flashback-fridayWith the iPad 2 introduction having happened this week, we thought it might be fun to step just a little over year into the past and look at the introduction of the original iPad.

Normally I like to dig a bit deeper into the past here on Flashback Friday, but I was struck by a couple of very glaring things when I took a moment to look back at Steve Jobs introducing the original iPad on Jan. 27th, 2010.  Some of the issues that were there when he first unveiled are still haunting us, and for no real good reason.

The most obvious issue is the lack of Flash support, but Mr. Jobs' hatred for Flash has become the stuff of legend, and we know that's not going to change any time soon.  What really leapt out at me was his talking about what a wonderful browsing experience it is for the Web.  I'm sorry, but I had to laugh.

While there is no question I love my iPad, and I still use it on a daily basis, Web browsing is probably my least favorite thing to do on it.  There is absolutely no way it is "the best browsing experience you've ever had" as Jobs claims.  He goes on to say how it's better than browsing on a laptop, and again I had to chuckle.  As someone who spends his life in browsers working on the Internet, I am a huge user of tabbed browsing.  The action of going to the top of Safari on the iPad, clicking the window pane button and then having to select another window to go into is a massive annoyance to me.  There is no way to rapidly switch between tabs as I tend to do in a normal browser, and that alone makes it fall way down my list of ways I wish to browse the Web.  Sorry, Steve, no dice on that one.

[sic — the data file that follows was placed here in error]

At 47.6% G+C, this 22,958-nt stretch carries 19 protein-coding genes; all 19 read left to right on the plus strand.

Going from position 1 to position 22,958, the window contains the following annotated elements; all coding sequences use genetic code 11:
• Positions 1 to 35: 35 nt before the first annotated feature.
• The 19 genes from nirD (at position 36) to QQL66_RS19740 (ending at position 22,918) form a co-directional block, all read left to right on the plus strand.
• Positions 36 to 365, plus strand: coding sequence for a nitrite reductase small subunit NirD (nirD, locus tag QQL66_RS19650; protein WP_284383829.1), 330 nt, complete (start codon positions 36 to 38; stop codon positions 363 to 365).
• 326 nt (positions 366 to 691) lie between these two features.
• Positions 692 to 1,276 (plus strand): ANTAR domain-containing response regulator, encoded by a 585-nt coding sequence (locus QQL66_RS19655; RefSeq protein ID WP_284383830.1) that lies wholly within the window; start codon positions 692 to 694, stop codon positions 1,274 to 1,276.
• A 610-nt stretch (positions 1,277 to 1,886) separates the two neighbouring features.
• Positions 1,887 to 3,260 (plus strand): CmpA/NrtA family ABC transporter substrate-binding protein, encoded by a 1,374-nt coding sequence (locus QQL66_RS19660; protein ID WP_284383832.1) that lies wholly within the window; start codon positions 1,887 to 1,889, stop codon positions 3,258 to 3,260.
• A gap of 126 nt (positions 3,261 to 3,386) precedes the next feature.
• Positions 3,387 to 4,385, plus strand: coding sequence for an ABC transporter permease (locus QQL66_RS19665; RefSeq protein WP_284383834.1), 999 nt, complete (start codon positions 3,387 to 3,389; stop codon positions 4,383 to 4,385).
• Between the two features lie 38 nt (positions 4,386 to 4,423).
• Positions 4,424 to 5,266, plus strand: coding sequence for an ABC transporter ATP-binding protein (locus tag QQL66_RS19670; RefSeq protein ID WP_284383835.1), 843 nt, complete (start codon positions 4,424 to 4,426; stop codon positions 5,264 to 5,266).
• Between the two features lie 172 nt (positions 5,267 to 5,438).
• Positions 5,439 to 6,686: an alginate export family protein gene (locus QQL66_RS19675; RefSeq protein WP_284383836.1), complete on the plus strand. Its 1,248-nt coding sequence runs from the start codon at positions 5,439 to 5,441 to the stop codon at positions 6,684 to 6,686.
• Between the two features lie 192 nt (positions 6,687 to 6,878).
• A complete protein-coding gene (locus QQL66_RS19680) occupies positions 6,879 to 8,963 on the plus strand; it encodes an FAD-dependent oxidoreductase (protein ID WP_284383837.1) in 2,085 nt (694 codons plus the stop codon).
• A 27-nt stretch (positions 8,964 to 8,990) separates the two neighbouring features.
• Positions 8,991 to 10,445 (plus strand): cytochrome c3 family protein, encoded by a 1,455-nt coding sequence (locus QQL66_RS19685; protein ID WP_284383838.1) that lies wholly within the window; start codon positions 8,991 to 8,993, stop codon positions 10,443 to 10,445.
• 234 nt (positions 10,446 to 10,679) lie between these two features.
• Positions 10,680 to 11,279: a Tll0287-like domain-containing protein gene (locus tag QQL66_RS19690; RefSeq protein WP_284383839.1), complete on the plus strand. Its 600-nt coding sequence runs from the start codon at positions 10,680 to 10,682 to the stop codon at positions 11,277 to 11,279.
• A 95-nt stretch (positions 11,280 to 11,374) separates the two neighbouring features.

Not nearly as serious, but still somewhat amusing, is how much he goes on about how thin the original iPad was.  Apparently it wasn't thin enough as they shaved a third of it off this year for the iPad 2.  Has technology really advanced that much in the past year that they could shrink the casing that much, or did they leave too much allowance for something last year?  Who knows, but I won't argue with an even thinner version of the device.

As always, it's fun to step into the past, and the Internet has made that easier than ever before.  Lets see how many more years I can pull up that "best browsing experience" quote.